Cam Ward is a public servant in two separate roles on two different levels. He is executive director of the Industrial Development Board of Alabaster, Ala., his hometown. He also represents parts of Shelby, Chilton, Jefferson (Birmingham), Bibb and Hale counties as a state senator. In that latter role he has risen, at the politically tender age of 44, to the influential chairmanship of the state Senate Judiciary Committee.
Now the question is what the future holds for Ward -- politically and otherwise -- after his July 1 arrest for DUI in Shelby County.
Ward has not said whether he will plead guilty to the charge at (or before) his scheduled Aug. 12 court appearance, but he has publicly acknowledged not just that he was drinking, but that he was seriously intoxicated. (Reports say he was between two and three times the legal blood alcohol limit.)
Meanwhile, he says he will not step down from his Senate seat or his city job in Alabaster, and Alabama Senate President Pro Tem Del Marsh has said he does not plan to remove Ward as Judiciary chair.
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The first two do not seem problematic. Ward's political fate will be up to the voters of his district no later than his next election anyway. The city job is a matter for Alabaster leaders to deal with.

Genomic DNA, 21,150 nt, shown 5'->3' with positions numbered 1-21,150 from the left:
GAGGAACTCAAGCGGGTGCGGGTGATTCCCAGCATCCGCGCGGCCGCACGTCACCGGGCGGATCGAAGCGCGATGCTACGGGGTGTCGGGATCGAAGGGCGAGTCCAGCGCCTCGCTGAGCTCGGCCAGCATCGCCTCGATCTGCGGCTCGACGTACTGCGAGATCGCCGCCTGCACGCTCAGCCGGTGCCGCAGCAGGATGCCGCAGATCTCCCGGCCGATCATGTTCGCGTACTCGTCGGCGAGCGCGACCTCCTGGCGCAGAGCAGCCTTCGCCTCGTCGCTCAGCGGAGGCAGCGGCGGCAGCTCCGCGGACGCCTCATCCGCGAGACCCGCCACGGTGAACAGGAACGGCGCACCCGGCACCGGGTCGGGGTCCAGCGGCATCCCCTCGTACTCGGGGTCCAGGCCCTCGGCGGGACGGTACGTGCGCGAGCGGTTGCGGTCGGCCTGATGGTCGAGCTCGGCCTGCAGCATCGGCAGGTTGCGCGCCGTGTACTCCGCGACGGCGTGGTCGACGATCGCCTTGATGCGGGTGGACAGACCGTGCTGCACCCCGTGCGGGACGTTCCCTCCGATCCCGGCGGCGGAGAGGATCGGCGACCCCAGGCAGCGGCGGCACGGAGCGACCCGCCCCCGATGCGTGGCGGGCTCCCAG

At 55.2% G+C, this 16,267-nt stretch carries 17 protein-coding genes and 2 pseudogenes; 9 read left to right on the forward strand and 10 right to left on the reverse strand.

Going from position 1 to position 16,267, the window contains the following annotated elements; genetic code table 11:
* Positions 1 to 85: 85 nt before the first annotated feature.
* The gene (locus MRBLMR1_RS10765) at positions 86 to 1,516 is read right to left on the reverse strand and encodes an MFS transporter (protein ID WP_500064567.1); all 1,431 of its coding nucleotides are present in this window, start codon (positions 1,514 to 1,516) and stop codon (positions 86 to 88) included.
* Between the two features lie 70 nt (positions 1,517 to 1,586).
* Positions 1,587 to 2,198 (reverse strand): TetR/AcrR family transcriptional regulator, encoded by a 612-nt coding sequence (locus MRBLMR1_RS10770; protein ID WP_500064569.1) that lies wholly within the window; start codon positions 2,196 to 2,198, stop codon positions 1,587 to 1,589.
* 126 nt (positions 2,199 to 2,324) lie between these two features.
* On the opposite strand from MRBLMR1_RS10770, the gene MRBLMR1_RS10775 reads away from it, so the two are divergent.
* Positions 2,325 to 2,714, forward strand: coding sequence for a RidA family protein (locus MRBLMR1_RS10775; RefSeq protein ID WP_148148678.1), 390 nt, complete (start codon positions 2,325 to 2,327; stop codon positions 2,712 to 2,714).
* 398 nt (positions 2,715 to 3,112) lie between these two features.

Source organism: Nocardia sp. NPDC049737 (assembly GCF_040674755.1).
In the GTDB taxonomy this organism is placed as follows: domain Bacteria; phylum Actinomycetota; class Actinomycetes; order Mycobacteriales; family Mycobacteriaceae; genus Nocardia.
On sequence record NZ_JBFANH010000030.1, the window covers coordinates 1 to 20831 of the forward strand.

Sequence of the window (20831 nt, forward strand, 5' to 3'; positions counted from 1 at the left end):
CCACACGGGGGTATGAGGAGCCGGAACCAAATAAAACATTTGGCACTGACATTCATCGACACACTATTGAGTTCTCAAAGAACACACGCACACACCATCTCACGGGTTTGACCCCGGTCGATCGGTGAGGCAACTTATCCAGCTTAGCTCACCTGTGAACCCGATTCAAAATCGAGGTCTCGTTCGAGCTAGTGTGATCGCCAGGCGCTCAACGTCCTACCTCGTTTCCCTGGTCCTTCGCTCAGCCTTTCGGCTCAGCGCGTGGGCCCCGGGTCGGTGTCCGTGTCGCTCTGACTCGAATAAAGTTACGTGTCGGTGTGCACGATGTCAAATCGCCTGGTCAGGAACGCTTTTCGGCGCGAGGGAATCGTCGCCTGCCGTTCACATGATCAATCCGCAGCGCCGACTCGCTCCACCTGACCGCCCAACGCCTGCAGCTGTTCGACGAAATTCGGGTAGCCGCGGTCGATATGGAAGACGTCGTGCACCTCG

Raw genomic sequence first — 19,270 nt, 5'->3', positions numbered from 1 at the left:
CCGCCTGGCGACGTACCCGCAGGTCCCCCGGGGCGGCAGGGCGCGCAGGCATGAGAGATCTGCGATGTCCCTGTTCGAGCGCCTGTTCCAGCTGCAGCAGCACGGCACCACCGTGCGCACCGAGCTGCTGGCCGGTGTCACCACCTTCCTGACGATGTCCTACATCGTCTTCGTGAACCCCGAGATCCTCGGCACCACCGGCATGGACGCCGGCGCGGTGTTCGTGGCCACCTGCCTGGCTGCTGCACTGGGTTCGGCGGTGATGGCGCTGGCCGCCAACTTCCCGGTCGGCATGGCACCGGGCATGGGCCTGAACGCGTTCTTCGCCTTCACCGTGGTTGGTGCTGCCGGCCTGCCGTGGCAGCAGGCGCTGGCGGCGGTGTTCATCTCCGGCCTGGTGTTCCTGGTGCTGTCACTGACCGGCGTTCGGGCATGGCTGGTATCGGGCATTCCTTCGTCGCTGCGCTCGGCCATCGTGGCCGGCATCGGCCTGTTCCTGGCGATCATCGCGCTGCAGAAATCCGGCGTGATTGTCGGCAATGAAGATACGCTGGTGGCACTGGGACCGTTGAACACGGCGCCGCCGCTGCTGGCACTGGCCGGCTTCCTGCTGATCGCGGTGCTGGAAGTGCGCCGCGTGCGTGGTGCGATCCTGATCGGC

The Judiciary chairmanship is a trickier matter. That committee oversees major legal legislation, including criminal justice. Political and civic discretion would be well served if Ward steps down from the chair, maybe even takes a hiatus from the committee itself, until his DUI case has been resolved.
Meanwhile, give Ward credit for facing the music without excuses: "I drank. I drove. That's my fault," he said in a recent interview with al.com. "We could blame everybody or fall back on 'the reason is because of this.' But the reason is because of me. That's what's got to be addressed."
Justice, at long last
We've seen many stories -- far, far too many -- about innocent people freed after years in prison when DNA evidence belatedly eliminated them as perpetrators of the crimes for which they were convicted. But an Arizona "cold" case that, thanks to DNA, is cold no longer is a reminder that genetic evidence can also be an invaluable tool in identifying the guilty.
They don't come much guiltier than Cudellius Love, now 59, who in 1989 sexually assaulted a 27-year-old woman named Laura Hunding in her Phoenix apartment and stabbed her to death.
More than two decades later, DNA evidence resulted in the June 1 conviction of Love, who on Tuesday was sentenced to prison with the possibility of parole after 25 years.
That means if he makes it to 84, he can give it a shot. We'd call it a long shot at best.